Google+ Followers

Monday, October 8, 2012

THE VIENNESE CAPER – Part I


September 16, Sunday:  Roxie and I arrived Flughafen Wien in the late afternoon via Austrian Air from Moscow. Arrival was about ninety minutes later than planned because of a flight delay in Moscow.
 
 
My son, David, was patiently waiting outside customs as expected. Taxi to the 9th District, Pramergasse 1/11, where my daughter-in-law, Lori, was waiting at their fourth floor apartment. Beautiful apartment, nicely decorated by Lori—huge rooms with fifteen foot ceilings, comfortable furnishings: living room, dining room, a studio for Lori’s painting, a study for David which doubles as a guest bedroom with an adjoining bath. Large L-shaped hallway leads to the master bedroom and an adjoining full bath near the front entrance. Lori had prepared a big pot of goulash and spätsle for which Roxie and I had little appetite after our tough travel day.

 September 17, Monday: David needed a day of work at IAEA, so Lori took us into the 1st District via Strassenbahn #9, which stops a half block from their apartment and continues down the Ringstrasse past Parliament, Rathaus, and many other sights.

 

 
We exited the scenic ride at the Opera. A walk around that imposing building on the Ringstrasse allowed us to discover the house schedule for the days we’d be in Wien. Some negotiating at the box office produced the last four tickets for a mid-week performance of Verdi’s I Vespri Siciliani. Walked on from there past the Albertina Museum to Michaelsplatz for a look at the Spanish Riding School and the Lipizzaner stallions. The school was closed for some special occasion, but we did view a short video of a performance to get an idea of what might be in store at some future time.


            We walked back to Stephenskirche, continued past a colorful flower shop in Stephensplatz, then on to a charming restaurant Lori had chosen for lunch. We each had variations on pasta with mushroom sauce. Coincidentally, four of her friends were in the restaurant at the same time so we had a short chat with them after our great lunch. Back to Stephensplatz from where we took the Unterbahn to head home. Two U-Bahn trains and a long walk later we were back at Pramergasse.


The four of us took dinner at the next-door Restaurant Rembetika, a Greek place whose owner received us like longtime friends. I washed down the tasty Greek lamb kebabs with a glass of Retsina. Finally to bed. Dog tired, I fell asleep instantly and slept soundly.

September 18, Tuesday: Lori had a German class this morning, so David took us around by Strassenbahn and much walking to see some of his favorite sights, which included a way-off-the-beaten-path beer house where we had an huge lunch of beer and schnitzel. David ordered some kind of roasted pig’s foot which we all shared, but we still had a big chunk of pork to wrap in foil and carry home. After more S-Bahn and lots more walking we stopped at David’s  idea of “the best little coffee house in Wien,” a place called KIeines Café. Good coffee, but no better than his own coffee “robot” at home.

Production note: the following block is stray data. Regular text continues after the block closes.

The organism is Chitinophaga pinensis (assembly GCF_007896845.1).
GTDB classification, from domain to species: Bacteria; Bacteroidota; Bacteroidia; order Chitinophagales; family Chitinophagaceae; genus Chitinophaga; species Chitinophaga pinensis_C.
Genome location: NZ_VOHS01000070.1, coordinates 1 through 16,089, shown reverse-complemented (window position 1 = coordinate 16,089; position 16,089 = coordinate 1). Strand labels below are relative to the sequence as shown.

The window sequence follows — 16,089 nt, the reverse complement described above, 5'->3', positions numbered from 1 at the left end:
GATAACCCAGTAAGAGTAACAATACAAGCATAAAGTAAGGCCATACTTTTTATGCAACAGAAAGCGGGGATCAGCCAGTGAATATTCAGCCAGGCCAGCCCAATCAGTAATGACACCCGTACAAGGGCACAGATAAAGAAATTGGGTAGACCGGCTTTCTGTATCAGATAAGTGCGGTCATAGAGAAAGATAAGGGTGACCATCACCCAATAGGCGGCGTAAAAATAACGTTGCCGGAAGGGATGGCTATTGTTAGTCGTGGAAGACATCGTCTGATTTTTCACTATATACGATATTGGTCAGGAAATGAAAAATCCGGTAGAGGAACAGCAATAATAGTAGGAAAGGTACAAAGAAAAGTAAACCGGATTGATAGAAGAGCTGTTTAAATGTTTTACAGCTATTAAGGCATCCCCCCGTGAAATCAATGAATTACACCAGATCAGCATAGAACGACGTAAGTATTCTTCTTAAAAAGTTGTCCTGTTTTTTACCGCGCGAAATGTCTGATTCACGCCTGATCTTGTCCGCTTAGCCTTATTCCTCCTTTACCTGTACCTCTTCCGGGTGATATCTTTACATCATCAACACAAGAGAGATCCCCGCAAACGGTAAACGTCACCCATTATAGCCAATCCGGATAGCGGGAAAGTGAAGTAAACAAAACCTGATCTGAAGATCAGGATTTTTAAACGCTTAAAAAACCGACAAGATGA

Our evening at the opera was fantastic. Verdi in modern setting and modern costume is a little startling at first, but everything falls in place quickly. I’d never seen I Vespri Siciliani before, so it was a special treat in a very special opera house. Because our seats were the last available in the house, Roxie and I sat separately from David and Lori, but we all had good seats. After the opera we walked across the street to the Hotel Sacher for Sachertorte and coffee. Yum! Home by a late night Strassenbahn.

September 19, Wednesday: David went exploring with Roxie and me while Lori did a pile of homework for her German class. Back to the 1st District via Strassenbahn #9 to the Albertina Museum. It was a rainy day, so we had to deal with umbrellas. The Albertina had the largest collection of works by Albrecht Durer that I’ve ever seen in one place—even in Munich which is practically his home town. The Albertina also includes a huge guest apartment provided by the Hapsburg monarchs for their visitors. The apartment was furnished in a grand style that challenged the palaces we'd recently toured in Saint Petersburg.


The rain stopped, and we met up with Lori in Stephensplatz. The four of us took an overview bus tour of the city with individual audio devices (in English) to guide us. The tour gave a fine overview of the city including the park which houses the giant Ferris wheel featured in the film, The Third Man. After that we briefly crossed the River Donau (Danube) and had a glimpse of David’s workplace, the IAEA of the UN. More about IAEA later.


Our tour bus stopped for a while at the amazing Hundertwasser Haus, a complex of apartments, bars, and shops designed by a weird architect named Hundertwasser. Judging from his extreme designs, he must have been a fan of Salvador Dali. After the tour, home again via U-Bahn from Stephensplatz.

           We enjoyed dinner at a small restaurant said to be typical and outstanding  Austrian style. Called Stomach, the place required reservations. Extremely slow service, but excellent food.  Lori ate a huge plate of steamed mussels, the other three of us had veal medallions in a complex brown sauce with lots of mushrooms and spiced up with red wine. Roxie had a minor fall over an unexpected step-up when leaving the dinner table. Fortunately he had no significant injury, and we walked home and fell exhausted into bed for another solid night of Viennese sleep.

 
 
TO BE CONTINUED...
Post a Comment